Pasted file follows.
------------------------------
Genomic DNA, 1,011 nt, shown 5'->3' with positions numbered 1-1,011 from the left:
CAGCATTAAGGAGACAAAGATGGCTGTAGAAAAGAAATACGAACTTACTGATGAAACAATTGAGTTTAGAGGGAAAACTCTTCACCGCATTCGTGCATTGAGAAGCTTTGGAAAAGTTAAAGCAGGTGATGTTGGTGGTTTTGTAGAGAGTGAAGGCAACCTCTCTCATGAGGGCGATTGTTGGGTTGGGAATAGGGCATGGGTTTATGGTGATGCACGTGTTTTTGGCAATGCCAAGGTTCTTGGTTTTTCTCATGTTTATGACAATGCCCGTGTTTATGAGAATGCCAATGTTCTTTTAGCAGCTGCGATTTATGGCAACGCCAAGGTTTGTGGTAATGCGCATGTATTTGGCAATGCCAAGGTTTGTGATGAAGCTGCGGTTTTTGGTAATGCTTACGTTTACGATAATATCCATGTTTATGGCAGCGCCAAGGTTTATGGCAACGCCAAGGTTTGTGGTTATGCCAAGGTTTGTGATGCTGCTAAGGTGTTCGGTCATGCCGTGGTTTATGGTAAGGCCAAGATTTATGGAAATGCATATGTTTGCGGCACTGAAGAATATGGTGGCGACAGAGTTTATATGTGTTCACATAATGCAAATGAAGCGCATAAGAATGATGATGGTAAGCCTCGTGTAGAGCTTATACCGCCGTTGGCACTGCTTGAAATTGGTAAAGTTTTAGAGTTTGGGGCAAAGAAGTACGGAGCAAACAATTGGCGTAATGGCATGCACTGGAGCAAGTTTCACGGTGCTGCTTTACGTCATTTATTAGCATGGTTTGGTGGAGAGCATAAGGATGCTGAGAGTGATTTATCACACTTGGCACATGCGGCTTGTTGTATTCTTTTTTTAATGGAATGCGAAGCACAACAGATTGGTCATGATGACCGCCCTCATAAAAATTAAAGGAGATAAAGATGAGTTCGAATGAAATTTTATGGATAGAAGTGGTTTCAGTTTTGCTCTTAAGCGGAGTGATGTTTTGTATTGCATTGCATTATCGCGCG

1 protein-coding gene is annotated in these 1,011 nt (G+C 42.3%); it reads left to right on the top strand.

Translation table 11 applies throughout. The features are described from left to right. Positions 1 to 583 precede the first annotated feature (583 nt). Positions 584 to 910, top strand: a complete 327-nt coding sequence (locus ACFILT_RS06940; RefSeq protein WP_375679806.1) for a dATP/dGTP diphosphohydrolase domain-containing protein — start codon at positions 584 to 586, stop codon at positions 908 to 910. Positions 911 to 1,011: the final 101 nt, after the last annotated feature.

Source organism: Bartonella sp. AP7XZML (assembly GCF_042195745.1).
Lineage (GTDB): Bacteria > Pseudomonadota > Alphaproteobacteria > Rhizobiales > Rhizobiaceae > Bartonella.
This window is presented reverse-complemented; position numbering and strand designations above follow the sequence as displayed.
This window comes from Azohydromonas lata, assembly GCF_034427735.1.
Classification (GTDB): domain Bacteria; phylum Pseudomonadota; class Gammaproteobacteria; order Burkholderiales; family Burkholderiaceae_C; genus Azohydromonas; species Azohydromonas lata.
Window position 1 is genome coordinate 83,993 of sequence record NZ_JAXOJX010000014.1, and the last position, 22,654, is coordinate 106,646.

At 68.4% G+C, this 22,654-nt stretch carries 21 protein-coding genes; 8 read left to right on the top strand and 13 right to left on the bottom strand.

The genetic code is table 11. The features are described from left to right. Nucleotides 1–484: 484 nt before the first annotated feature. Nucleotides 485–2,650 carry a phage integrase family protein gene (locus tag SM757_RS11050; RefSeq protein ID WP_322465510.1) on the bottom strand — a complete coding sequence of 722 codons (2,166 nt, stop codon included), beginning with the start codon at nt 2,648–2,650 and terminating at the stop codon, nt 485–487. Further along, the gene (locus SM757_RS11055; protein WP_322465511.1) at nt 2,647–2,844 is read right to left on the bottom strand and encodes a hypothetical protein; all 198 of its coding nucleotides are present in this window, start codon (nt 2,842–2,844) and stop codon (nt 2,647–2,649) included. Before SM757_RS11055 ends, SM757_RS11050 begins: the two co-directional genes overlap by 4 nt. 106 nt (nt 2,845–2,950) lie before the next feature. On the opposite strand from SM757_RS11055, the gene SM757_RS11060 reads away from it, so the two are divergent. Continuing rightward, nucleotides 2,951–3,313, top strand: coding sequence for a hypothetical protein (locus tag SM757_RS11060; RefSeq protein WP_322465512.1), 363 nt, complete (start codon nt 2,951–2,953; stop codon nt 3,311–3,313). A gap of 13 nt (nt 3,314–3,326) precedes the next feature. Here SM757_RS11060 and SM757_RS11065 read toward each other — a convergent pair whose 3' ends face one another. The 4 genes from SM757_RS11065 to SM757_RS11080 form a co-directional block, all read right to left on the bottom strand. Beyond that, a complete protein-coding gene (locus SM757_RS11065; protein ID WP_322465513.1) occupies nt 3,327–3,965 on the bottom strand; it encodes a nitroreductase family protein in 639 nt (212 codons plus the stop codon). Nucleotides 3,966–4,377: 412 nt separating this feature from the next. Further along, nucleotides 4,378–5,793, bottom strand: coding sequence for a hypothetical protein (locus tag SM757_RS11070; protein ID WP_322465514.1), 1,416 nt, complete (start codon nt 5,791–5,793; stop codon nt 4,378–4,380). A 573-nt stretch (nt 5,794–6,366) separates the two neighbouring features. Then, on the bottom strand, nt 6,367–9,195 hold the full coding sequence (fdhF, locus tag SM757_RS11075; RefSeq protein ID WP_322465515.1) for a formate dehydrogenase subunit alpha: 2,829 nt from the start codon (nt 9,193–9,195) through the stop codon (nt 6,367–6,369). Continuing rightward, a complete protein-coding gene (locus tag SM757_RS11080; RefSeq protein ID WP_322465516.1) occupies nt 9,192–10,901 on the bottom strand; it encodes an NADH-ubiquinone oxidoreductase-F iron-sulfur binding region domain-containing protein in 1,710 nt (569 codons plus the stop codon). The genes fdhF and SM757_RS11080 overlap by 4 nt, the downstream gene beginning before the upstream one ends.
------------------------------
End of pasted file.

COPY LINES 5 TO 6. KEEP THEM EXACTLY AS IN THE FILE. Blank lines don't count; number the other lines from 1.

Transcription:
Source organism: Bartonella sp. AP7XZML (assembly GCF_042195745.1).
Lineage (GTDB): Bacteria > Pseudomonadota > Alphaproteobacteria > Rhizobiales > Rhizobiaceae > Bartonella.